Our days are often full, the calendar sometimes resembling a crowded reservation list in a newly popular restaurant. Every therapist appointment is worth it, and most doctor’s appointments are greeted with news of good progress. But life with any child is busy, and when you add parents with two full-time jobs AND a special need it can sometimes feel like there is no room for those daily tasks that keep a household running.

This morning we discovered that our new neighbor, who we’ve only met a few times, cut our grass last night. He may or may not know that Lila has Down Syndrome, he’s only met her a few times and for a few minutes. But last night, we pushed Lila in her favorite swing for a few extra minutes before bedtime while he mowed his own lawn next door. We waved to him but didn’t stop to chat. And sometime after that, he decided to take an extra half hour and do us a favor.

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Now maybe to him, it was just too frustrating to see our somewhat overgrown lawn any longer. Maybe he didn’t like how it made his property look. But regardless, this simple gesture made us both smile and be very thankful for one less task on the list of things that need our attention.

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It made me want to pass it on, to do something for a family that might need an extra moment to relax, or even to swing. What one small thing can you do today, to give someone a story they will tell for years to come about a simple act of generosity that left a big impression?

Navigating the road less traveled…

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I knew our journey would be different, and at times, more difficult.  I’ve quickly learned that it’s also, pretty frequently, even more joyful and fun and promising than I ever anticipated. But not, it seems, when you are dealing with bureaucracy.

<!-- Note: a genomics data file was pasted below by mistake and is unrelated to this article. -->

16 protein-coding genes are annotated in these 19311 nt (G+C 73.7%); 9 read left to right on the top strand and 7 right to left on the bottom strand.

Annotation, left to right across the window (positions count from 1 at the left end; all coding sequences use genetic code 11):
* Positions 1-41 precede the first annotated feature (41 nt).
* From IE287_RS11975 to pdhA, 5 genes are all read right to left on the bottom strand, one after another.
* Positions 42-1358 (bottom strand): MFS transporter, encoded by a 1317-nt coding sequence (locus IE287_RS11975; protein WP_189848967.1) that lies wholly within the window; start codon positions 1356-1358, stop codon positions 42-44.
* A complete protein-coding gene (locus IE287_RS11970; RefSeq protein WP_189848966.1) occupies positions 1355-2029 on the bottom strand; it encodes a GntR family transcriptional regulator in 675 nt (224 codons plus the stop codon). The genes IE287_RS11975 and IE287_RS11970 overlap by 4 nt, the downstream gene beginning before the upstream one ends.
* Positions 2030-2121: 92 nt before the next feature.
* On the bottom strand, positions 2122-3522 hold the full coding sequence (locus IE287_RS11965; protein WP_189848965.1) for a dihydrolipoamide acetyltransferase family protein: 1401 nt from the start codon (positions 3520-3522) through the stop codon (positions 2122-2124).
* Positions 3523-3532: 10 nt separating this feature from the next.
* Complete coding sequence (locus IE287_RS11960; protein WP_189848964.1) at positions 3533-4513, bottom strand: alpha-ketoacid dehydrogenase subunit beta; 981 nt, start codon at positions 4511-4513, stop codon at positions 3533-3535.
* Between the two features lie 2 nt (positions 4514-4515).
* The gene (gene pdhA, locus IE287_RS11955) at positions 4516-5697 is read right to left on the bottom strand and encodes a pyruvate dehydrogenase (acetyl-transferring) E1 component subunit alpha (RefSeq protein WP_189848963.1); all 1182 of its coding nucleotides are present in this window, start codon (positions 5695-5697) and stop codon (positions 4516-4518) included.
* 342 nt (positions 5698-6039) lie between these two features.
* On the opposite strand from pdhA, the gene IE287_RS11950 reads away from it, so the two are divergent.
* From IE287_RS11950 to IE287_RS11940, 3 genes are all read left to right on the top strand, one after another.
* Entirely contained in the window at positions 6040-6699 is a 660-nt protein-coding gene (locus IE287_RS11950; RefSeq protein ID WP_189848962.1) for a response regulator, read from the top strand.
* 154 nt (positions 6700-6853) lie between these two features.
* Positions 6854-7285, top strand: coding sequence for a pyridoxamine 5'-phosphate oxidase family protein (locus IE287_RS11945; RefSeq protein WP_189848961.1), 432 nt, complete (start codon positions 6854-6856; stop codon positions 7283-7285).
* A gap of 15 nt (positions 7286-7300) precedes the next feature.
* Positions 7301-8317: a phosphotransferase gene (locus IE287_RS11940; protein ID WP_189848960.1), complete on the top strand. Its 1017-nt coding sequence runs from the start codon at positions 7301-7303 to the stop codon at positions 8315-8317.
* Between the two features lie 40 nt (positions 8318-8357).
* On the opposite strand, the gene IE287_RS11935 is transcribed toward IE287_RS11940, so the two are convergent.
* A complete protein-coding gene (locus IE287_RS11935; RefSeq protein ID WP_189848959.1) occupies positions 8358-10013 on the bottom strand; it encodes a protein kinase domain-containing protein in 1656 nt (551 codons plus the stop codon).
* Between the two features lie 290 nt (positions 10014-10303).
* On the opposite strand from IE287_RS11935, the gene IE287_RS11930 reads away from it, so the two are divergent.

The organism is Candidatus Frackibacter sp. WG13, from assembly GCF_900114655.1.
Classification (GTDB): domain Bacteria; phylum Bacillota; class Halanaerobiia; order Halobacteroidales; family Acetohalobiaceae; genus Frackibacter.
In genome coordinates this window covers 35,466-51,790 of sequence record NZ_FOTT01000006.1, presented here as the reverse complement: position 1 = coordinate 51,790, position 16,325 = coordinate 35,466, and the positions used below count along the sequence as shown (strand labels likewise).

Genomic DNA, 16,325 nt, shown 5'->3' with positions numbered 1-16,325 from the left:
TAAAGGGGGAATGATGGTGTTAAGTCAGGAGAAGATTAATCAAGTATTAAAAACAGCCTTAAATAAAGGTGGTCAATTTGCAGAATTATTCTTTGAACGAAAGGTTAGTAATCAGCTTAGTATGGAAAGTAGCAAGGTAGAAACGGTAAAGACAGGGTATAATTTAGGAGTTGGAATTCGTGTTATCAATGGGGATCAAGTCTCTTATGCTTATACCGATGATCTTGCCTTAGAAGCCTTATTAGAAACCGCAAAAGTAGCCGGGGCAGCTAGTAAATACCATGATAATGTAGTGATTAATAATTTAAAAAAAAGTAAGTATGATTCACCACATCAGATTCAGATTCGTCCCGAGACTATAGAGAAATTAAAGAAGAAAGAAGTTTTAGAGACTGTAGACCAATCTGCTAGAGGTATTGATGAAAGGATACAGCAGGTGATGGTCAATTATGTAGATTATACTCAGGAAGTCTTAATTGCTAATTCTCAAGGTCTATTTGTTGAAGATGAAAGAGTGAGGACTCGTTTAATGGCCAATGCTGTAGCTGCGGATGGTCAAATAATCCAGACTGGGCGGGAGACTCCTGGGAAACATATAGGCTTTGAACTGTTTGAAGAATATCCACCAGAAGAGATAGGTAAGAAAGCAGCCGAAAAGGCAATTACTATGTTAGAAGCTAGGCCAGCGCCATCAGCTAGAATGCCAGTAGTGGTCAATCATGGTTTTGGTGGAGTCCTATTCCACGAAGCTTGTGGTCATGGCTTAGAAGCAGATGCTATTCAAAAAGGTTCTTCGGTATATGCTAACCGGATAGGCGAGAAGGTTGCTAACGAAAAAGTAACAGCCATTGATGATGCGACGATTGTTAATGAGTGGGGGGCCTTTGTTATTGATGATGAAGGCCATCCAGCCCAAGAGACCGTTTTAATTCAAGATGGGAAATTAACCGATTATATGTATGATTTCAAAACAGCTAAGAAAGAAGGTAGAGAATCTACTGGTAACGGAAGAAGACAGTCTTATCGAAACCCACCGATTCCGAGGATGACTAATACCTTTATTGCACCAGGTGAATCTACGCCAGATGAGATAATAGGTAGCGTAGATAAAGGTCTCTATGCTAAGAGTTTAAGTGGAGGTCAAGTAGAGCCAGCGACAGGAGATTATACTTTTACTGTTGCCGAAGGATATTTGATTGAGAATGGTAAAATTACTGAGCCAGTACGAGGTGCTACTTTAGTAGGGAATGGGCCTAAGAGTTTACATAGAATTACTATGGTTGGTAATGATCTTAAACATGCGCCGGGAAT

Almost as soon as we heard the words, “Your daughter has Down Syndrome,” everyone started telling us about Tennessee’s early intervention program, TEIS. It’s provided some great and immeasurable benefits for little Miss Lila. Three therapists are at our house so often, our toy poodle Tigger barely even lifts his head off the couch to acknowledge their presence anymore (and that says A LOT). They love Lila almost like family. After parents and best friends, they are the first people I tell when Lila reaches a new milestone.

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And so it was after great soul-searching that Charlie and I decided we wanted to enroll Lila in Siskin for her early intervention services (which include all of her therapies). It would mean giving up the therapists’ home visits but it would also mean she could learn to interact with other children her age, of all abilities, which is so important to us. I want my daughter to feel like she is liked and loved and fits right in to any group.  As an only child, it’s one of the only things I can’t give her at home…yet. And Siskin is AMAZING! We are so lucky to have it in our Chattanooga backyard, right?!? Their teachers are trained to help special needs and typical children learn together. Lila can receive her feeding therapy at an itty bitty table surrounded by other 1-year-olds who are eating the foods she is working towards.  Her physical therapy can come on a colorful carpet with new best friends zooming by her, so she can see how fun walking can be. Occupational therapy means sitting in a circle with a dozen small hands keeping the beat by playing musical instruments while she learns to grasp a tambourine.